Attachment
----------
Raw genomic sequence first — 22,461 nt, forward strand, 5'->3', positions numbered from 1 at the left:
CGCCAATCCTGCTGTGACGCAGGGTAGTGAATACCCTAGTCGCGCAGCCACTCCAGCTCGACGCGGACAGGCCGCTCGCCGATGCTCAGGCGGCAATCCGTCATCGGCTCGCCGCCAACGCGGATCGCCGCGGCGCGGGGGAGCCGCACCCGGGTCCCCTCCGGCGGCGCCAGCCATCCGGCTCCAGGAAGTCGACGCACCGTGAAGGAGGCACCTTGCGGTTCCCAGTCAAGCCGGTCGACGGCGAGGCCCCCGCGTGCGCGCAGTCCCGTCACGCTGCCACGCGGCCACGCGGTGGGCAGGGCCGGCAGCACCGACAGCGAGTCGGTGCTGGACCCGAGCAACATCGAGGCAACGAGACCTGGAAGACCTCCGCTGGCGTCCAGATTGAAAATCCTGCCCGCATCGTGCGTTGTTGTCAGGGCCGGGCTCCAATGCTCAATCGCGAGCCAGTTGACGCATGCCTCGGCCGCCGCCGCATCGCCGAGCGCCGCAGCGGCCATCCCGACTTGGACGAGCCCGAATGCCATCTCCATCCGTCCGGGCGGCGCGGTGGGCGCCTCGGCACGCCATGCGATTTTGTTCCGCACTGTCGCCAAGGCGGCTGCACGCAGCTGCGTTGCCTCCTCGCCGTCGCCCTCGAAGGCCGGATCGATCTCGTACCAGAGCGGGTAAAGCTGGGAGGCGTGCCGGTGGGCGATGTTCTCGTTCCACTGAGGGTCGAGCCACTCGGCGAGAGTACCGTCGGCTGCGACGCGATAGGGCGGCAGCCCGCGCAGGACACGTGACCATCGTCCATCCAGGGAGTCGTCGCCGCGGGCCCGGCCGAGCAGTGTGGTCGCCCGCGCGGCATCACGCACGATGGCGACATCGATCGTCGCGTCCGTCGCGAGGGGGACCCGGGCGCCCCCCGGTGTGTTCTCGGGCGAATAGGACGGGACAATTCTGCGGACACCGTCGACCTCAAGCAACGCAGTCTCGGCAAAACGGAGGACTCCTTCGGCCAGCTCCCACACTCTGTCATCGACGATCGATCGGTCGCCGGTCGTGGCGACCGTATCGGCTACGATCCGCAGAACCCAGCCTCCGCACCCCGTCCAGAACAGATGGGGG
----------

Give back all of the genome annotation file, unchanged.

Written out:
Raw genomic sequence first — 22,461 nt, forward strand, 5'->3', positions numbered from 1 at the left:
CGCCAATCCTGCTGTGACGCAGGGTAGTGAATACCCTAGTCGCGCAGCCACTCCAGCTCGACGCGGACAGGCCGCTCGCCGATGCTCAGGCGGCAATCCGTCATCGGCTCGCCGCCAACGCGGATCGCCGCGGCGCGGGGGAGCCGCACCCGGGTCCCCTCCGGCGGCGCCAGCCATCCGGCTCCAGGAAGTCGACGCACCGTGAAGGAGGCACCTTGCGGTTCCCAGTCAAGCCGGTCGACGGCGAGGCCCCCGCGTGCGCGCAGTCCCGTCACGCTGCCACGCGGCCACGCGGTGGGCAGGGCCGGCAGCACCGACAGCGAGTCGGTGCTGGACCCGAGCAACATCGAGGCAACGAGACCTGGAAGACCTCCGCTGGCGTCCAGATTGAAAATCCTGCCCGCATCGTGCGTTGTTGTCAGGGCCGGGCTCCAATGCTCAATCGCGAGCCAGTTGACGCATGCCTCGGCCGCCGCCGCATCGCCGAGCGCCGCAGCGGCCATCCCGACTTGGACGAGCCCGAATGCCATCTCCATCCGTCCGGGCGGCGCGGTGGGCGCCTCGGCACGCCATGCGATTTTGTTCCGCACTGTCGCCAAGGCGGCTGCACGCAGCTGCGTTGCCTCCTCGCCGTCGCCCTCGAAGGCCGGATCGATCTCGTACCAGAGCGGGTAAAGCTGGGAGGCGTGCCGGTGGGCGATGTTCTCGTTCCACTGAGGGTCGAGCCACTCGGCGAGAGTACCGTCGGCTGCGACGCGATAGGGCGGCAGCCCGCGCAGGACACGTGACCATCGTCCATCCAGGGAGTCGTCGCCGCGGGCCCGGCCGAGCAGTGTGGTCGCCCGCGCGGCATCACGCACGATGGCGACATCGATCGTCGCGTCCGTCGCGAGGGGGACCCGGGCGCCCCCCGGTGTGTTCTCGGGCGAATAGGACGGGACAATTCTGCGGACACCGTCGACCTCAAGCAACGCAGTCTCGGCAAAACGGAGGACTCCTTCGGCCAGCTCCCACACTCTGTCATCGACGATCGATCGGTCGCCGGTCGTGGCGACCGTATCGGCTACGATCCGCAGAACCCAGCCTCCGCACCCCGTCCAGAACAGATGGGGG